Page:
Goody 2 Shoes!

Humbled by Reality, the “gradual approach” is less gradual after all.

Went to 2-shoes today, exactly on the 6 week mark.  Had been wearing the boot until today but actually less and less.  The reason was that it gave me serious back pains due to the unevenness and resulting crookedness of the back. Despite back exercises, stretching and all that I simply wasn’t able to function. So, about a week ago I started by taking the boot off at night, then a few days later I limped around the house with no boot. Big difference for the back - due to the limp still some unevenness but at least that seems curable with back exercises.  I am being really, really careful with the foot of course, not taking any (unavoidable) risks.   When walking around in the boot I had actually used the “ROM” mode with increasing freedom over the last few days and started to exercise the calf/tendon by pushing for example while driving.

For the moment of the 2-shoes I bought these:

Also, these:

And alternatively these:

Then, I got one of these:

But the PT thinks I don’t even need that, so I might wear that only in “high risk” environments - which I don’t know yet what those are. Unfortunately it might be one of those things one might find out only when it’s too late. Anyways, they don’t really support the AT specifically and actually require a lot of doing to get fitted and into a shoe. I might experiment with that a little more if I find the time and energy, of which I have very, very little lately.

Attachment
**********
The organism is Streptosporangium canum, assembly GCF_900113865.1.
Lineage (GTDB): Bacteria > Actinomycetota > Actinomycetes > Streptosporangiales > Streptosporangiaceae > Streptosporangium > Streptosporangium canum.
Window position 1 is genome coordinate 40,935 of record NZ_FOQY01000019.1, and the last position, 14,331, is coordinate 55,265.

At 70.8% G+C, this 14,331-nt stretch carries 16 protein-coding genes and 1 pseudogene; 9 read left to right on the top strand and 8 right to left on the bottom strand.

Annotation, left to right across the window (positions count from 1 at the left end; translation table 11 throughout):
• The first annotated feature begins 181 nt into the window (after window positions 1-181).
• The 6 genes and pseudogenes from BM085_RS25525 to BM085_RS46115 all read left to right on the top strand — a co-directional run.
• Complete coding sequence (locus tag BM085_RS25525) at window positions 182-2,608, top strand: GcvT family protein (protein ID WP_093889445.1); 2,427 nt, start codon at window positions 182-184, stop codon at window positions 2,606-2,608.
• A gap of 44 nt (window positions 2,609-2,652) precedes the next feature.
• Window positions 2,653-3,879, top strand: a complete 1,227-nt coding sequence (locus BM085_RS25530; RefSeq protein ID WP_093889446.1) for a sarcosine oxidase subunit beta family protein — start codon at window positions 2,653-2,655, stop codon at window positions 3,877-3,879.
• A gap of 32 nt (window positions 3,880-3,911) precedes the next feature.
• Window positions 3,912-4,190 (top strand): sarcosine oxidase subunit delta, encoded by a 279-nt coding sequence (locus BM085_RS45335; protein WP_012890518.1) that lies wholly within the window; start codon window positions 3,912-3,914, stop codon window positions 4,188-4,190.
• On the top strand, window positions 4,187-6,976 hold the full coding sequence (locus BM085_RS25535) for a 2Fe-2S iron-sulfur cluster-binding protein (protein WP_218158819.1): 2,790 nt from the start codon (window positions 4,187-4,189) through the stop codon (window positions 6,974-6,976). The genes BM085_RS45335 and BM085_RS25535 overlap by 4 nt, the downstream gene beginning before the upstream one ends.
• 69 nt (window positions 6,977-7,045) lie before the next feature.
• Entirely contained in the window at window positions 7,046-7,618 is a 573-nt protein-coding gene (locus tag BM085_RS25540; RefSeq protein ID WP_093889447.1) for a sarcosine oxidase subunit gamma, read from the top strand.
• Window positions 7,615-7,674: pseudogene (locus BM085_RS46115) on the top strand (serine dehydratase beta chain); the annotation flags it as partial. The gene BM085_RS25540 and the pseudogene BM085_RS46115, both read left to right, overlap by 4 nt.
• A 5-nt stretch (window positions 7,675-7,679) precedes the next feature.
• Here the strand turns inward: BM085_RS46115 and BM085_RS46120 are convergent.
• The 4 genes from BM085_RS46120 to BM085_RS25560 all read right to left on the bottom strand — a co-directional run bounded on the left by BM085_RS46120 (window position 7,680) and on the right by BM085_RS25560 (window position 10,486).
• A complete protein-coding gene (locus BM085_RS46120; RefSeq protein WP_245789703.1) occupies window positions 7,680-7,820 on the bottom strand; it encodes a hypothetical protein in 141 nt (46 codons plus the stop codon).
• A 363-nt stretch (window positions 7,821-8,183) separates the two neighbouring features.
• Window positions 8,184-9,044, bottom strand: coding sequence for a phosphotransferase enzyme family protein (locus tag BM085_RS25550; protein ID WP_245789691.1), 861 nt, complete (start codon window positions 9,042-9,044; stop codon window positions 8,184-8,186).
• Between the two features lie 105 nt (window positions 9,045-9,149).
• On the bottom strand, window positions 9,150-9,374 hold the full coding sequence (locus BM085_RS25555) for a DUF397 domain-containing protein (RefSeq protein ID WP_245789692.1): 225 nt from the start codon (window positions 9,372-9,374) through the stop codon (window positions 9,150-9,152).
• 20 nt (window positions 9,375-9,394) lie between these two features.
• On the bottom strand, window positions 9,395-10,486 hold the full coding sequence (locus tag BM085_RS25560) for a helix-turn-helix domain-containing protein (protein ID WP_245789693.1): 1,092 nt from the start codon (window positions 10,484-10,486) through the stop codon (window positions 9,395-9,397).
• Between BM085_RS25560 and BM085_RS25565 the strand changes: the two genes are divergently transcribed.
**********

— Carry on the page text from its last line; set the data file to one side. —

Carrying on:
I have started to exercise on one of these:

It’s more involved than I thought, I have never used these machines as I rather believed in “natural” sports like running etc. Just getting the hand/foot coordination right is not so intuitive actually.   After about 20-30 minutes on that, I feel the leg tire considerably and call it a day for now.

Having PT every weekday. Includes “scar tissue” massage which is quite painful but actually feels “satisfying” in that it does feel to me like it would prevent adhesion and greatly improves flexibility of the foot. After that, a strider session and some Theraband, the leg/foot/ankle/tendon is seriously ready for sleep. OK, also walked for about mile, that did tire the leg as well.

The upside of all this commotion is that it feels great to move again, back pain is seriously reduced and life is coming back!

9 Responses to “Goody 2 Shoes!”

  1. Did you ever work at building up your other leg so it was as high off the ground as your injured leg? A hiking boot with multiple footbeds, or a Cast Shoe or an “Even Up” strapped outside a shoe, etc., etc.? Walking with two different-length legs is bad for the back, the hips, the knees. . .